5 Must-Read Books with Deaf Characters

 

Ever since I watched Why Not Theatre’s excellent ASL/English Prince Hamlet a few months ago, I’ve been on the lookout for other examples of Deaf representation in arts and culture. As a bookworm, my interest naturally fell on finding books that featured Deaf characters or touched upon Deaf Culture.

I should point out that I’m not Deaf, CODA nor hard of hearing, so I’m in no way an expert on how good or how problematic a book is when representing Deaf Culture. That being said, below are books I’ve recently discovered and enjoyed. Most of my online searches for books on Deaf Culture and about Deaf characters often showed only academic texts or children’s books teaching the ASL alphabet, so I hope compiling this list will help other interested bookworms find their next read.

Finally — I’m always looking for my next great read. If you know of any fantastic titles I can add to this list, let me know!

1. El Deafo by Cece Bell

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A birthday gift from a friend, this adorable graphic memoir is by turns hilarious and bittersweet. Based in part on the author’s own experiences of growing up, El Deafo is about a young bunny, Cece, who is the only deaf kid at her new school. Cece creates a superhero persona ‘El Deafo’ to gain confidence when trying to make new friends, and uses the super-powered hearing from her Phonic Ear to help her classmates keep out of trouble. See my full review here.

2. Signs of Attraction by Laura Brown

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A deaf/hard of hearing college student falls in love with the hot deaf guy in her class. Carli has hidden her deafness all her life, and I love how her relationship with Reed helps her come to terms with her deafness, feel okay with needing CART services or close captioning, and learn ASL. The story was a lot more intense than the light-hearted romance I expected (content warning: child abuse, violence against women, suicide), and there were plot threads that I wish had been explored more (Reed’s birth father, Carli’s mother and sisters), but overall, I really liked this book.

I also love how signs are depicted in this book – most of the signed conversations are depicted in italics, but because Carli is just beginning to learn sign language, whenever characters use signs that she hasn’t learned yet, the author also describes the gesture. The scenes involving the sign for “falling in love” are particularly squee-worthy.

The author is hard of hearing and her next book Friend (with Benefits) Zone features two Deaf main characters.

3. Five Flavors of Dumb by Antony John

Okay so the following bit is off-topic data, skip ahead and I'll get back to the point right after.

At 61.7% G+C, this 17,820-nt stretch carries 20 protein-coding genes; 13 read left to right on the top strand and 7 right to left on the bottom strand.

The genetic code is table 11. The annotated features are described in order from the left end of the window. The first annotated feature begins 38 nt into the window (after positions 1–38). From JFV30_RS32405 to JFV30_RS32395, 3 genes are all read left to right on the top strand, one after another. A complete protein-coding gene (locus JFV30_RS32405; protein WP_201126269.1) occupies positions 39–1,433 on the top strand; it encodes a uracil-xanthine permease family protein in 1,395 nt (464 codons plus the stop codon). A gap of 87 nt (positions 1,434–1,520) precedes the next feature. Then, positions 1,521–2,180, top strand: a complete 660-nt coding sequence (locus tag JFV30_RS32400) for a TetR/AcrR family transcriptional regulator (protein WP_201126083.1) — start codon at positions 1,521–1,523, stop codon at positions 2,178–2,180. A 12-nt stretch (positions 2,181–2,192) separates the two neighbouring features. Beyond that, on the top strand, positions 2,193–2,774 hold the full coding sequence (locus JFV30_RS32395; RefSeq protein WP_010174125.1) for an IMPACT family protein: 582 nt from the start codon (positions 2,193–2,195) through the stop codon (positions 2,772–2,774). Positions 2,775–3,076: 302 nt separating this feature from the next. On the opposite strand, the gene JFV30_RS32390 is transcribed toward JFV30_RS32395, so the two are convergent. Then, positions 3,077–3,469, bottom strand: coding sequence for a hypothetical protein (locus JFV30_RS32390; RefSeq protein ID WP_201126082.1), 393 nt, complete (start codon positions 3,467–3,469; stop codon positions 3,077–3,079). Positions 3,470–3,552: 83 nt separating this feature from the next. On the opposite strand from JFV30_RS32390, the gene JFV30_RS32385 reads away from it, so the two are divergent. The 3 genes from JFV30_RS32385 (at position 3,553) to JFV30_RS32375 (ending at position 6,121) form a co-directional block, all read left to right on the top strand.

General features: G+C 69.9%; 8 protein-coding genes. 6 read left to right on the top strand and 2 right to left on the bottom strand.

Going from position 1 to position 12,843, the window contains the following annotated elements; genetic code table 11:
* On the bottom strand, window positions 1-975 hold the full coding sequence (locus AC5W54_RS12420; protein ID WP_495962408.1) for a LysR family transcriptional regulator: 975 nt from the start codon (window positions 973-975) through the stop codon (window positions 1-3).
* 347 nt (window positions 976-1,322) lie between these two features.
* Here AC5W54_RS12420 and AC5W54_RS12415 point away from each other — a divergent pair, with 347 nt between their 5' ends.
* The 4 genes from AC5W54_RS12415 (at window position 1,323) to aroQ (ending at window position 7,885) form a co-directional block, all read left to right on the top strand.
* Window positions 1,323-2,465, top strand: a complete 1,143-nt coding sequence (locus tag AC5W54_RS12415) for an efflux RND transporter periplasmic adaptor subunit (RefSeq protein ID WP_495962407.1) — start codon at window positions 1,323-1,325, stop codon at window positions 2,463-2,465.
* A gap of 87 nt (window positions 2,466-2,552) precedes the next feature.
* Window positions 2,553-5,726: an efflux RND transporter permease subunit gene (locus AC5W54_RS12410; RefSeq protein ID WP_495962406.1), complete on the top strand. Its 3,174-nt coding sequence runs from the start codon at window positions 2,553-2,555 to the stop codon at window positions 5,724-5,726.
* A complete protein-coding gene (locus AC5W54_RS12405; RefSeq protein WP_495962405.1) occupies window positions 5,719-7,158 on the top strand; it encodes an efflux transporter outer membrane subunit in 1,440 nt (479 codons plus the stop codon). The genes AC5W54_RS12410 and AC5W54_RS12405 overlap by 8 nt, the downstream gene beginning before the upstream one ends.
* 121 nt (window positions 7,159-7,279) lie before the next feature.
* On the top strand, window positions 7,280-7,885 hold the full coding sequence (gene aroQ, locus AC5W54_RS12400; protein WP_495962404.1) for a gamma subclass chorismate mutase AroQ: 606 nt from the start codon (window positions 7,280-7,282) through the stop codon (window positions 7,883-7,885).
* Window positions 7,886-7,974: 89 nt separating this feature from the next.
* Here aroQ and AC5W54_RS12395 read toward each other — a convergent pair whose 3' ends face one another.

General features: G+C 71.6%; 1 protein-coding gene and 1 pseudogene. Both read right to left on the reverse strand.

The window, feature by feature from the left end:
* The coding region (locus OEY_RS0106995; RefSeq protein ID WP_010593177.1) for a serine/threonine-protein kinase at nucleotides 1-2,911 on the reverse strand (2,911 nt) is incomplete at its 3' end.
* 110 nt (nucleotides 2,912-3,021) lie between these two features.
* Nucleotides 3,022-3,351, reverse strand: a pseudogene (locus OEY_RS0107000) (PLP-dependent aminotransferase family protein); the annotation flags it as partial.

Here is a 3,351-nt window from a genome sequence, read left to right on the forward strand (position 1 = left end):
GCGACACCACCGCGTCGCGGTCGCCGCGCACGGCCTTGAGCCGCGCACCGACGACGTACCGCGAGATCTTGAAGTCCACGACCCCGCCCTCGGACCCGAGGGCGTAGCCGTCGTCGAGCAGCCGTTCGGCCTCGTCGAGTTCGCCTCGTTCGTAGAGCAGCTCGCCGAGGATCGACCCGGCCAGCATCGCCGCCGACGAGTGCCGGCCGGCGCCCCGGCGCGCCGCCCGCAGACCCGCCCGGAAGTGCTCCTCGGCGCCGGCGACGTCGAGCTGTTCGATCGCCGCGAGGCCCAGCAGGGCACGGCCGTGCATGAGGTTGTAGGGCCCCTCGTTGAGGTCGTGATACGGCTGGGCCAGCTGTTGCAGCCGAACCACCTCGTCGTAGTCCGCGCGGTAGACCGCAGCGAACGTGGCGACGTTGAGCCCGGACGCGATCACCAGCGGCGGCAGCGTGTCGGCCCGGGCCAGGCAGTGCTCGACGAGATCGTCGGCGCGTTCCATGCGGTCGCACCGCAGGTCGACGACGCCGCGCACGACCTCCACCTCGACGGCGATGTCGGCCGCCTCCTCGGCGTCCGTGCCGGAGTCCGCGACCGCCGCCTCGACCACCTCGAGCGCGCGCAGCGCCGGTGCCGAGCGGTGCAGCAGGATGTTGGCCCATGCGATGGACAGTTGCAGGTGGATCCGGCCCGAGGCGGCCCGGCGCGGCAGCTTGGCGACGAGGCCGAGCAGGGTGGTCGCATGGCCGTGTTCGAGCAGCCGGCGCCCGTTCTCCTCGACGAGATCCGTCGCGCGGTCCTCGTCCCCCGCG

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This funny, hipsterish middle-grade/young adult story is about a deaf teenage girl who accepts a dare to become the manager of her high school band ‘Dumb’ and land them a paying gig within a month. Fuelled mostly by passion, Dumb is great at making noise but horrible at actually creating music together. Piper’s efforts to enforce harmony amongst the members often go hilariously awry, but the novel’s heart lies in the characters’ sincere love for music, and Piper’s realization that being a good manager goes beyond just making the next quick buck.

I also really liked the family dynamics. A decision by Piper’s parents leads to a major turning point in her relationship with them, her rebellious younger brother turns out to be a staunch ally, and she confronts her complex emotions about her baby sister having cochlear implants.

4. Finding Zoe: A Deaf Woman’s Journey of Love, Identity, and Adoption by Brandi Rarus and Gail Harris

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Brandi Rarus came of age at a very exciting time in Deaf history – she was a college student during the Gallaudet University 1988 student and faculty protest for a Deaf President, and ended up marrying one of the student leaders Tim Rarus. I loved learning about her life and seeing this period from her perspective as a deaf woman who grew up oral in a hearing household. For example, she writes about how Tim snubbed her at their first meeting because, having grown up in a multi-generational Deaf family, he viewed her as “too oral.”

The section about Zoe was the final third of the book, and I liked that Rarus featured the perspectives of the multiple people involved in the adoption, including Zoe’s birth parents and the family who had originally intended to adopt her. Rarus’ love for her child and joy over welcoming Zoe into their family is beautiful and heartwarming, but I felt bad for Zoe’s birth father. BJ wanted to raise his daughter and his parents had promised their support, but the birth mother Jess refused to give Zoe up to him (because it meant that she didn’t want her child, whereas giving the child up to a two-parent household meant “giving the child a better life”), and the adoption counselor eventually strong-armed him into agreeing that a traditional two-parent household (“with a mother and a father”) would be best. Even Jess’ decision to give up her child was heavily influenced by her religious mother, who basically convinced her that raising the child herself doomed Jess and the baby to a lifetime on welfare whereas adoption was presented in ridiculously fairy tale-like terms.